#5. Simplicity is Durable

When designing your brand, exercise restraint with all elements of your brand. Simple designs are easier on the eyes and can create a powerful impression when done right. Limit your color scheme to only a few colors (black and white not included), and be sure to pick the right colours for your business.

Similarly, limit your use of different fonts. Typography can be an effective marketing tool, but it should be used in moderation. When designing your brand, a useful exercise is imagining that it will last decades from now. The best brands aren’t trendy; they’re iconic.

#6. Transform Your Brand into an Adaptable Form

Building off the importance of consistency, your brand should provide a similar experience across all platforms. Users and customers should be able to identify their experience with your business as unique to your business regardless of whether they’re on a computer, a mobile device, or seeing a billboard or paper ad. To that end, it’s important to hire designers in all technological platforms your business is present on in order to craft a similar experience across the board.

#7. A Great Brand is Balanced

One of the most important constituents of good branding is the absence of overcrowding. Effective brands minimise the number of words used to deliver an idea, whether it’s a catchy motto or more technical information about a business. Usability and clarity are two of the most important bits of web design, so use ample white space around words.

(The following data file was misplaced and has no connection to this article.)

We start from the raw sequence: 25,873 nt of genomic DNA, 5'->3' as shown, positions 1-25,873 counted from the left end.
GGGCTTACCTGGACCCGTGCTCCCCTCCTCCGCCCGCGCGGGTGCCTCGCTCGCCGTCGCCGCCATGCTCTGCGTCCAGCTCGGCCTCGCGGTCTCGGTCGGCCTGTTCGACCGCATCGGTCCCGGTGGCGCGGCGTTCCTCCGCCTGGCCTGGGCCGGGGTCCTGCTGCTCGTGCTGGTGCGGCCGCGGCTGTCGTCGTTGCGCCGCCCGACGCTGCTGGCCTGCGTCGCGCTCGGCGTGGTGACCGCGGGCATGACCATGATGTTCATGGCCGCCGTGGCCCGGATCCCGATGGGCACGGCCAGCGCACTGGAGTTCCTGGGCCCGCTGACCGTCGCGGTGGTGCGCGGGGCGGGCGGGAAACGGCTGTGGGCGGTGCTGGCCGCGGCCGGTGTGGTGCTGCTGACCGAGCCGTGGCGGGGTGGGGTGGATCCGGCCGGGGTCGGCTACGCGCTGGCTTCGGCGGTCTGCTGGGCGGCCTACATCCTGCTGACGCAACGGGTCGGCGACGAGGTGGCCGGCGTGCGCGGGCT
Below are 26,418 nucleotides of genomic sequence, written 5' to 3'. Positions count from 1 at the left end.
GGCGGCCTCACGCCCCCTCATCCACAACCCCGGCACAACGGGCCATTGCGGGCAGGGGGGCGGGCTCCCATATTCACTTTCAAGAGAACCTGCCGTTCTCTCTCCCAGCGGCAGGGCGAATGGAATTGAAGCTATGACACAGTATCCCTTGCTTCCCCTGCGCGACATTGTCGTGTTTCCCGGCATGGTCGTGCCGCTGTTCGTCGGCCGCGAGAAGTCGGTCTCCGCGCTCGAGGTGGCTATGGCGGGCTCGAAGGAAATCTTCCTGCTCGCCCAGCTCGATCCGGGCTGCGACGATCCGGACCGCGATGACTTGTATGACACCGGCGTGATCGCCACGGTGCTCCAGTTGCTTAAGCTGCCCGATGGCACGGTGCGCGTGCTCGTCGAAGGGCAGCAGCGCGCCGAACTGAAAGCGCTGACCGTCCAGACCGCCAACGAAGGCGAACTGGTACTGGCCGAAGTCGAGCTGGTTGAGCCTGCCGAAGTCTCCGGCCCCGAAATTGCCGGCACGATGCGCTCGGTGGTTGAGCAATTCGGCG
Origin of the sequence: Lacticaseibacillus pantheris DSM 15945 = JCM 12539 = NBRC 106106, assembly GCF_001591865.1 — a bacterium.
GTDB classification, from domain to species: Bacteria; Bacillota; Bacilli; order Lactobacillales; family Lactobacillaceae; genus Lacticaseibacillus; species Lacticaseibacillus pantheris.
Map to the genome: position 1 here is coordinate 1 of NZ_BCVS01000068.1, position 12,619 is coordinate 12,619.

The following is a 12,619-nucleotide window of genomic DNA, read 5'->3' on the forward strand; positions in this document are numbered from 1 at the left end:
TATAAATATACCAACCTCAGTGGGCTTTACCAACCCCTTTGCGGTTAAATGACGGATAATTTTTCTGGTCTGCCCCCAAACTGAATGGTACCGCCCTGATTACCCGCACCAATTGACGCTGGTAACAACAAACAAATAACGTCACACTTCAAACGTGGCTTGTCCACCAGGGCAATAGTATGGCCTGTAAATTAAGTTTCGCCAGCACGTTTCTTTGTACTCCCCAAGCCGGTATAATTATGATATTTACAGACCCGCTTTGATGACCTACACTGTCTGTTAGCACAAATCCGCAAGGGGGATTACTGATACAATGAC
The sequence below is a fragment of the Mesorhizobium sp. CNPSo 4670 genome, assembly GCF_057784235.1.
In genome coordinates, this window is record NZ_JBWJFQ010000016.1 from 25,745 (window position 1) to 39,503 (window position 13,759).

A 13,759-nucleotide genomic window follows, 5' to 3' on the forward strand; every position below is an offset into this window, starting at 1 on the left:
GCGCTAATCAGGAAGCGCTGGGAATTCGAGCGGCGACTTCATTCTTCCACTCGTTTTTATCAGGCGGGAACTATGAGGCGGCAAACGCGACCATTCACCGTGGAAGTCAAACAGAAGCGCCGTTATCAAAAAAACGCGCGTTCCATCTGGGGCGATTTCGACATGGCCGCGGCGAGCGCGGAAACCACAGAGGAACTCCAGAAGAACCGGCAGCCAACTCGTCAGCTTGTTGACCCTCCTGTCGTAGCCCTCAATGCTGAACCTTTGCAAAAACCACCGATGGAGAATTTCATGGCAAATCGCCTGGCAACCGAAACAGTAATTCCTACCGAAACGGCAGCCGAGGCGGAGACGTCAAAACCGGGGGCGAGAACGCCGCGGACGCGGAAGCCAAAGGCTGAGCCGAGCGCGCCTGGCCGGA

When using text, keep it minimal as much as possible without losing cognition. You want your brand to easily convey the heart of your business without losing the attention of potential readers and buyers.

#8. Deliver Value and Integrity

The final piece of any great brand is that it delivers value to customers. There is no effective brand that doesn’t provide something of worth to consumers. At the end of the day, you are a business trying to make money by getting people to pay for something The best way to do that is if that something is really good. To that end, integrity is a crucial element of success. If you tell people your business does a thing, do that thing, and do it well.

The best way to build your brand is to give users and customers a positive experience, one that will lead them to trust your business more in the future.

Remember that branding is about recognition and association. You want your brand to stand out visually, but you also want your brand to be associated with positive user experiences. Tie these two elements together, and you’re on your way to becoming the next iconic brand. 

Over to you now. Have you followed these 8 brand design principles for your business? Tell us in the comments below. 

Related Posts



No comments made yet. Be the first to submit a comment
Already Registered? Login Here
Wednesday, 11 December 2019
If you'd like to register, please fill in the username, password and name fields.

Member Login

Business Insights & Tips


Jill Holtz
2343 Points
Tena Glaser
1395 Points
Michael Lane
802 Points
Ron Immink
732 Points
Fionan Murray
721 Points
View Leaderboard